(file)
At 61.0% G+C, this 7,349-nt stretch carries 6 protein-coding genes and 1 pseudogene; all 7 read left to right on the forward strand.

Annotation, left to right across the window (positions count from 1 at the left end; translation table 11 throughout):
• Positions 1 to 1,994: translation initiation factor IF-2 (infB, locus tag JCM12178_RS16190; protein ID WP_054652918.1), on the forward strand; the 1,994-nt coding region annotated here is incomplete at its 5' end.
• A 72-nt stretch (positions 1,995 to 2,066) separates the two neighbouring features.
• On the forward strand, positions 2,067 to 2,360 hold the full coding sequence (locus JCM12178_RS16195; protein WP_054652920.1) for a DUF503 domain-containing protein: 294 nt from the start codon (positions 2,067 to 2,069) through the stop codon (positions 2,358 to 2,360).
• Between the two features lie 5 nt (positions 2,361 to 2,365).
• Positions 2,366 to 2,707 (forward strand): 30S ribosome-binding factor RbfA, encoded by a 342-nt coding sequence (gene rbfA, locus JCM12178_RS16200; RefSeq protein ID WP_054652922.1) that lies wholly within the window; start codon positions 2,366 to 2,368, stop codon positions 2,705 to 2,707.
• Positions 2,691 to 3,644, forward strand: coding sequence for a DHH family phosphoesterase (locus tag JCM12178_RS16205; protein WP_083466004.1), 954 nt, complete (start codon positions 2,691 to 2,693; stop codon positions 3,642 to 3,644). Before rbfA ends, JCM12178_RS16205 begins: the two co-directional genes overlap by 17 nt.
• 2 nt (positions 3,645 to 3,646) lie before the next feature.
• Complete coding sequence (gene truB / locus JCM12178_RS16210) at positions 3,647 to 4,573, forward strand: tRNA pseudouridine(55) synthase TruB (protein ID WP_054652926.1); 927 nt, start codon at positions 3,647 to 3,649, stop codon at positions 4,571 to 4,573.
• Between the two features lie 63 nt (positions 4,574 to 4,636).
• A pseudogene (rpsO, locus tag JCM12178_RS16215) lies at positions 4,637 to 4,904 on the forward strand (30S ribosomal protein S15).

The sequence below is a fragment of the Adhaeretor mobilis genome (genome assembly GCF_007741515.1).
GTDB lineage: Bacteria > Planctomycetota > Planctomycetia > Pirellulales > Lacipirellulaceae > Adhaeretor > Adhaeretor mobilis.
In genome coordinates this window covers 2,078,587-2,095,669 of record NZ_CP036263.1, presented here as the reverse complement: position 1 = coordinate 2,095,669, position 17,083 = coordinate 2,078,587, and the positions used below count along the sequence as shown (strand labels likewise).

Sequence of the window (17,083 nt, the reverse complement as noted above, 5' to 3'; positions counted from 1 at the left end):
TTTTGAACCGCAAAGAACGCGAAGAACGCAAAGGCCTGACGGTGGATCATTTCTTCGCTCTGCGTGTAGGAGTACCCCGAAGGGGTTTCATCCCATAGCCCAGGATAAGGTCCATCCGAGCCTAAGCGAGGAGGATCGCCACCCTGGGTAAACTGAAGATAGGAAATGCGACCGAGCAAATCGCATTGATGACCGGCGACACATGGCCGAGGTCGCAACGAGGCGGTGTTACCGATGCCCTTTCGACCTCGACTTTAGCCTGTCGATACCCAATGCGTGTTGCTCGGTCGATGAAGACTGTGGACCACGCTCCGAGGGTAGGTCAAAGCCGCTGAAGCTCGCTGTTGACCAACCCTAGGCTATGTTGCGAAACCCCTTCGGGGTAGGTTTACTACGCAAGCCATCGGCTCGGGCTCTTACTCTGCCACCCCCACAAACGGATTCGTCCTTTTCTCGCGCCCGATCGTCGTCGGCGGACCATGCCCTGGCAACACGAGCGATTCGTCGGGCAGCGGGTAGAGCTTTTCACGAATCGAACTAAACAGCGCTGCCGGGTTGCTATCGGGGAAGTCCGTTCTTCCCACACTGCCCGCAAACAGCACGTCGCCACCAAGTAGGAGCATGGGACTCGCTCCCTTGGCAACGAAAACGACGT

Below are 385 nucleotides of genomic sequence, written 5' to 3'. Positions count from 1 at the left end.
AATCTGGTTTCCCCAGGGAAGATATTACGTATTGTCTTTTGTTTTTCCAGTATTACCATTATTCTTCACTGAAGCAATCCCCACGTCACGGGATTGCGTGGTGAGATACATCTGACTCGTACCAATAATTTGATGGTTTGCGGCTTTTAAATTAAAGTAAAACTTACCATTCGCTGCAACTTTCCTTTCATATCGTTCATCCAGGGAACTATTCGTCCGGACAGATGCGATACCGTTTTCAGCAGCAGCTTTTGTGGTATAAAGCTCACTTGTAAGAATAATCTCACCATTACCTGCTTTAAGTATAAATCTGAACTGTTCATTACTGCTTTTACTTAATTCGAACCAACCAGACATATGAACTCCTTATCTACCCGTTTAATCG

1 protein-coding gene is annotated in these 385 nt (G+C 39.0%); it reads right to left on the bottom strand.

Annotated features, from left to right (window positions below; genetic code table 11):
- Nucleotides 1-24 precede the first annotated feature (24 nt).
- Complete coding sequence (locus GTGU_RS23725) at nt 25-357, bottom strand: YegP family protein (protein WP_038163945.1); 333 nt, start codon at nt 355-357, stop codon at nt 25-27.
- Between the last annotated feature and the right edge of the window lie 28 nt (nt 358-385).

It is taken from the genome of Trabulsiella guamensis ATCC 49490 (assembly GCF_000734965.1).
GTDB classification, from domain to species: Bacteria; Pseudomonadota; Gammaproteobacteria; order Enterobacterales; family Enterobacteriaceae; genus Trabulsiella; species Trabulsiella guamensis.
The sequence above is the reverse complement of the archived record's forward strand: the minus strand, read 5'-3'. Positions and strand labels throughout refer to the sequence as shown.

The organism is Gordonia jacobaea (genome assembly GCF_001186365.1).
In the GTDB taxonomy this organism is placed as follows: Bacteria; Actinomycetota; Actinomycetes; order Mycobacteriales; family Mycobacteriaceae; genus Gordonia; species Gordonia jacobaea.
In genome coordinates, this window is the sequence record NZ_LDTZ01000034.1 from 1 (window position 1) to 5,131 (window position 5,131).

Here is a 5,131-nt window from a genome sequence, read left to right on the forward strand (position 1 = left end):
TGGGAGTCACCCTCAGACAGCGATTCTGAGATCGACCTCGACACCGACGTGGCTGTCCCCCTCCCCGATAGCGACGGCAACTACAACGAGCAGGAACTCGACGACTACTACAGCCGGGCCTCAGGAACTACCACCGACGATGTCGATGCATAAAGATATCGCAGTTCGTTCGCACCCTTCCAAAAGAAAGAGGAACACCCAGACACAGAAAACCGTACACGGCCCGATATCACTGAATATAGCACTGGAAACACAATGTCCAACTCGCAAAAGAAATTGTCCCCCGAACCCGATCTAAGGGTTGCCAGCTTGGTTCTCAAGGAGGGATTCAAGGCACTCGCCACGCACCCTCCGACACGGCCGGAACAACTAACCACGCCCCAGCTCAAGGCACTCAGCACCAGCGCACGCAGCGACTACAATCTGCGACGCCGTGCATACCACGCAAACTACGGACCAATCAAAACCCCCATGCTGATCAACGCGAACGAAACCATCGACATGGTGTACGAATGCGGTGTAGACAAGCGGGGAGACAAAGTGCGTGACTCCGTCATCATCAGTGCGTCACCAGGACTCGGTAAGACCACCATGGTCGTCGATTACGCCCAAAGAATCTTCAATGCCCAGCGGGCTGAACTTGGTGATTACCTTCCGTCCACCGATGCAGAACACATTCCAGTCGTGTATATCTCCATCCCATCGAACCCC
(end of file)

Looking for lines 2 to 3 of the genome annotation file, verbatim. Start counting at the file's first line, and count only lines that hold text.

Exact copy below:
Annotation, left to right across the window (positions count from 1 at the left end; translation table 11 throughout):
• Positions 1 to 1,994: translation initiation factor IF-2 (infB, locus tag JCM12178_RS16190; protein ID WP_054652918.1), on the forward strand; the 1,994-nt coding region annotated here is incomplete at its 5' end.